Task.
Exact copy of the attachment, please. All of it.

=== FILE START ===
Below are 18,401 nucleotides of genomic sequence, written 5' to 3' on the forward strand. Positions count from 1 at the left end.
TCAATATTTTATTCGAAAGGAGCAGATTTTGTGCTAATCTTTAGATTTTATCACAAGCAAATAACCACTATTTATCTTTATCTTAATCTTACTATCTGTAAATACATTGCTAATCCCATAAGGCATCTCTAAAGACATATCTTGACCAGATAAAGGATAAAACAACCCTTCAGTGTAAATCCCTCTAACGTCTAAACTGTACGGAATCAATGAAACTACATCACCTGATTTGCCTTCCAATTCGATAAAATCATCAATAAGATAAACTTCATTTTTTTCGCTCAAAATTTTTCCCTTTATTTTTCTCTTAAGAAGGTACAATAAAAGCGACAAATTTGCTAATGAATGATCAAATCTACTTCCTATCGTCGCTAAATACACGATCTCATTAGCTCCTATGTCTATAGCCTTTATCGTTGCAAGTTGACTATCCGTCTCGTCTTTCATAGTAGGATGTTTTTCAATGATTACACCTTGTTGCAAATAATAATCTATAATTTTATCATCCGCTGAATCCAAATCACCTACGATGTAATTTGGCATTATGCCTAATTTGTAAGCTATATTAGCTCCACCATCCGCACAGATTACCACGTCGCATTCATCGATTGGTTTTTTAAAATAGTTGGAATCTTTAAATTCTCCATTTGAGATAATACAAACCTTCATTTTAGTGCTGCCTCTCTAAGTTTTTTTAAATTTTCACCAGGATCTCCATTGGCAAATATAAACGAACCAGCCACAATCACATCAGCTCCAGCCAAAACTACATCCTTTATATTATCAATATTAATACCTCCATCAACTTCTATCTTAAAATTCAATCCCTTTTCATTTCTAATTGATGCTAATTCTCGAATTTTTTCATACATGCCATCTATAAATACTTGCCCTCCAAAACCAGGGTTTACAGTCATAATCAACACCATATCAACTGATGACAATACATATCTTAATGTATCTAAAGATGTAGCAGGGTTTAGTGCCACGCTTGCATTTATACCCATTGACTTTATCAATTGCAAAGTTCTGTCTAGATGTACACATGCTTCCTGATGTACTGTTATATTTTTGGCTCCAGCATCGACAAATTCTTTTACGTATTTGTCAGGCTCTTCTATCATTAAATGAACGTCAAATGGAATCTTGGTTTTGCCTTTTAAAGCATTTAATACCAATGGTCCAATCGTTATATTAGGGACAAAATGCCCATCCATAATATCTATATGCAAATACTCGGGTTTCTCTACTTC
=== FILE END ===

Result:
Below are 18,401 nucleotides of genomic sequence, written 5' to 3' on the forward strand. Positions count from 1 at the left end.
TCAATATTTTATTCGAAAGGAGCAGATTTTGTGCTAATCTTTAGATTTTATCACAAGCAAATAACCACTATTTATCTTTATCTTAATCTTACTATCTGTAAATACATTGCTAATCCCATAAGGCATCTCTAAAGACATATCTTGACCAGATAAAGGATAAAACAACCCTTCAGTGTAAATCCCTCTAACGTCTAAACTGTACGGAATCAATGAAACTACATCACCTGATTTGCCTTCCAATTCGATAAAATCATCAATAAGATAAACTTCATTTTTTTCGCTCAAAATTTTTCCCTTTATTTTTCTCTTAAGAAGGTACAATAAAAGCGACAAATTTGCTAATGAATGATCAAATCTACTTCCTATCGTCGCTAAATACACGATCTCATTAGCTCCTATGTCTATAGCCTTTATCGTTGCAAGTTGACTATCCGTCTCGTCTTTCATAGTAGGATGTTTTTCAATGATTACACCTTGTTGCAAATAATAATCTATAATTTTATCATCCGCTGAATCCAAATCACCTACGATGTAATTTGGCATTATGCCTAATTTGTAAGCTATATTAGCTCCACCATCCGCACAGATTACCACGTCGCATTCATCGATTGGTTTTTTAAAATAGTTGGAATCTTTAAATTCTCCATTTGAGATAATACAAACCTTCATTTTAGTGCTGCCTCTCTAAGTTTTTTTAAATTTTCACCAGGATCTCCATTGGCAAATATAAACGAACCAGCCACAATCACATCAGCTCCAGCCAAAACTACATCCTTTATATTATCAATATTAATACCTCCATCAACTTCTATCTTAAAATTCAATCCCTTTTCATTTCTAATTGATGCTAATTCTCGAATTTTTTCATACATGCCATCTATAAATACTTGCCCTCCAAAACCAGGGTTTACAGTCATAATCAACACCATATCAACTGATGACAATACATATCTTAATGTATCTAAAGATGTAGCAGGGTTTAGTGCCACGCTTGCATTTATACCCATTGACTTTATCAATTGCAAAGTTCTGTCTAGATGTACACATGCTTCCTGATGTACTGTTATATTTTTGGCTCCAGCATCGACAAATTCTTTTACGTATTTGTCAGGCTCTTCTATCATTAAATGAACGTCAAATGGAATCTTGGTTTTGCCTTTTAAAGCATTTAATACCAATGGTCCAATCGTTATATTAGGGACAAAATGCCCATCCATAATATCTATATGCAAATACTCGGGTTTCTCTACTTC